Somehow, "Top Gun: Maverick" overcomes these considerable hurdles with ease; the third act in particular contains some of the best aerial warfare committed to film, the team's mission staged so effectively that it left me on the edge of my seat, despite knowing the inevitable outcome. In the original film, the best known but arguably among the weakest films by the late director Tony Scott, the climactic overhead battles could become incomprehensible as they reached their final stages. Here, director Joseph Kosinski is effective in explaining the geography of the mission from the outset, with the specific technical details the pilots need to be keenly aware of never becoming jargon you'd have to keep leaving the theater to Google, just to know what's going on. Kosinski clearly adores the original, but has studied it enough to understand how to improve upon it — the same tactic he used with his debut film, 2010's "Tron: Legacy." He might very well become the go-to filmmaker when you need a safe pair of hands to direct a legacy sequel.

... But not all of this Gun reaches the Top

Cruise has long stated that one of his pre-conditions for agreeing to make a "Top Gun" sequel was that Val Kilmer had to appear in it. His wish was granted and Kilmer appears via cameo to reprise his role as Iceman, a lovingly made sequence that rewrites the character in line with the actor's own health problems (he's in recovery from throat cancer); it's a scene that would flirt with exploitation were Kilmer clearly not so happy to be reprising the role that made him a household name to audiences worldwide. But following this cameo, the way the film continues Iceman's story feels deeply uncomfortable, creating drama by following an arc which seems to use Kilmer's real life condition as nothing more than a tool to push the story forward. It may be fiction, but the established similarities between actor and this new iteration of the character do make for uneasy viewing, an unfortunate undermining of an effectively moving cameo.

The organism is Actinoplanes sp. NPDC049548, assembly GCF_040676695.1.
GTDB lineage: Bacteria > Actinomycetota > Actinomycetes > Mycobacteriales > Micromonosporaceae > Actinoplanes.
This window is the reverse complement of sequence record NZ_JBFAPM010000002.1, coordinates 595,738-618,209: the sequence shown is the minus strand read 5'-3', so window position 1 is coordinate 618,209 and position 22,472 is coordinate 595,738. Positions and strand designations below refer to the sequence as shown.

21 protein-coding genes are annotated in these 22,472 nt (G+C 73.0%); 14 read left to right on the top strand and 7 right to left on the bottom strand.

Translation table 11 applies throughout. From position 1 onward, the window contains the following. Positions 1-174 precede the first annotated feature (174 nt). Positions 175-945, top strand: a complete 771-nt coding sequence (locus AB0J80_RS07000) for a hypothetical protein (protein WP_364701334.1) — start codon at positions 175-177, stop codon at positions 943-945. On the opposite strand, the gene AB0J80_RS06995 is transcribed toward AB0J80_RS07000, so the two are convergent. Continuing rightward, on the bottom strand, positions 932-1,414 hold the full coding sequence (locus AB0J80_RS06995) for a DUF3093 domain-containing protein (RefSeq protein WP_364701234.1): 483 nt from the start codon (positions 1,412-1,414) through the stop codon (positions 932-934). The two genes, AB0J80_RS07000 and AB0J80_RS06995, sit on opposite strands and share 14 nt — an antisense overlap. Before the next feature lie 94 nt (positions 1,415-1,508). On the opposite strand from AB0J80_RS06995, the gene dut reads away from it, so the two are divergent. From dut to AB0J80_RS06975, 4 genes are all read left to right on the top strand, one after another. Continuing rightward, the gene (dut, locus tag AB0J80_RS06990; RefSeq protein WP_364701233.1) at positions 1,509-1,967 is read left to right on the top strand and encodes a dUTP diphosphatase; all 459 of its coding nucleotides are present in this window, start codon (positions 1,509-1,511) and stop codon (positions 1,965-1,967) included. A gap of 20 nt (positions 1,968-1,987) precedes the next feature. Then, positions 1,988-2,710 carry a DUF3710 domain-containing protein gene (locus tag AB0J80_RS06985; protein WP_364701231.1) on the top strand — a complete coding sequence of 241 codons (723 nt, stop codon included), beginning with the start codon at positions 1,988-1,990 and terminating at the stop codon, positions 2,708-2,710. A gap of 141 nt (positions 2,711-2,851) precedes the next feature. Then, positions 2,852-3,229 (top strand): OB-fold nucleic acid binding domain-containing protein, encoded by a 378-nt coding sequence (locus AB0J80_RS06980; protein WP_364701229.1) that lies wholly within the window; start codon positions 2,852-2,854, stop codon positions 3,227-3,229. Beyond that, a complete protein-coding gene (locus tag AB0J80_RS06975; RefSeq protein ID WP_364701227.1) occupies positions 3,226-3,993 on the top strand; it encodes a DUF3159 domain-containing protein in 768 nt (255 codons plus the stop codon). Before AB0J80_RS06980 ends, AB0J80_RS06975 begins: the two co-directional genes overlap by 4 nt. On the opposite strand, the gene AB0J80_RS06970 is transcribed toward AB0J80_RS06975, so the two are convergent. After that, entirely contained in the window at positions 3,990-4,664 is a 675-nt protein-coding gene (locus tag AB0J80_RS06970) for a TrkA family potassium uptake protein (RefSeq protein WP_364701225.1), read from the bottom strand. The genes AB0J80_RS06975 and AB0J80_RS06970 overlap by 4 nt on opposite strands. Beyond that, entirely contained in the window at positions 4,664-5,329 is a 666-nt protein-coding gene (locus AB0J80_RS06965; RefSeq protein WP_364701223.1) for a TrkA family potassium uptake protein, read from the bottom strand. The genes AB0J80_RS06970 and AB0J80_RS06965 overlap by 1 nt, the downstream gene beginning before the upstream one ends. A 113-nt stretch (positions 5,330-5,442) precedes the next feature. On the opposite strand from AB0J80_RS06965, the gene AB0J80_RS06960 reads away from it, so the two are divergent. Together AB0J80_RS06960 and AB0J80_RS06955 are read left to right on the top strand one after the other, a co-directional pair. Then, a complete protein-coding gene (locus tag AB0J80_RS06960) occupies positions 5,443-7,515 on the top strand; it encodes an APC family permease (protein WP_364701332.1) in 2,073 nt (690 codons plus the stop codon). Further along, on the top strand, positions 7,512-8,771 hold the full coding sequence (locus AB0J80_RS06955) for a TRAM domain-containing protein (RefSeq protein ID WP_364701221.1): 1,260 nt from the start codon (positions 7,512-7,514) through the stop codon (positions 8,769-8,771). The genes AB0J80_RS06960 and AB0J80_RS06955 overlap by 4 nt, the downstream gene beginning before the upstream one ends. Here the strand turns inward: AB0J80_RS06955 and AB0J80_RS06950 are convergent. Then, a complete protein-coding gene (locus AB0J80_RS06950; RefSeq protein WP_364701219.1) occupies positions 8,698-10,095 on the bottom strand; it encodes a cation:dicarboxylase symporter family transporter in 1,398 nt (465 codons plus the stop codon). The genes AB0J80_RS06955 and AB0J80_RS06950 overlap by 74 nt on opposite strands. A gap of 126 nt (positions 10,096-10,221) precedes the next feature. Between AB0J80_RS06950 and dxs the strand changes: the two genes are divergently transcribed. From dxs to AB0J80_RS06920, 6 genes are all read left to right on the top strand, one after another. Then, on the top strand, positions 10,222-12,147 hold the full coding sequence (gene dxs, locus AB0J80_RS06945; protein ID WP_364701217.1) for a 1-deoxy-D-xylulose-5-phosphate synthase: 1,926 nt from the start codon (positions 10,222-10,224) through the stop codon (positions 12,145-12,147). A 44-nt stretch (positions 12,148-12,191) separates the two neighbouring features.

Much like its '80s predecessor, there will be significant (and not unjustifiable) criticism of the film as a stealth military recruitment vehicle. In an age when the sheer size of the American defense budget receives more widespread criticism than ever, a film whose opening set piece involves proving that an unused, multi-million dollar jet isn't a waste of taxpayer money is likely going to be a hard sell to many audiences. Despite this, there is a sense that Kosinski and his three credited screenwriters have prioritized action movie bombast over honing in on specific narrative details to create something genuinely apolitical, which would have wider international appeal beyond the deeply patriotic US audience.

This is never clearer than in the third act mission, which sees the pilots fly to an unnamed country to battle an enemy that's either kept offscreen or obscured by masks worn in the cockpit, a decision not unlike Christopher Nolan's approach to depicting the Nazis in "Dunkirk." Like most modern blockbusters, it's arguably more attuned to the needs of the international box office than its own storytelling. Rather surprisingly, in this case at least, this conscious effort to avoid any traits of the jingoistic action movie work very well in its favor; it can be enjoyed as spectacle, even if it is just using a different tactic to mimic the original film's attempt to sanitize the US navy by removing anything approaching a real world threat.

"Top Gun: Maverick" is the ideal model for a legacy sequel, improving upon the original even if some of its inherent flaws carry over. It's not quite as perfect as other critics have stated, but it is the decade's first summer blockbuster likely to leave you exhilarated by the end.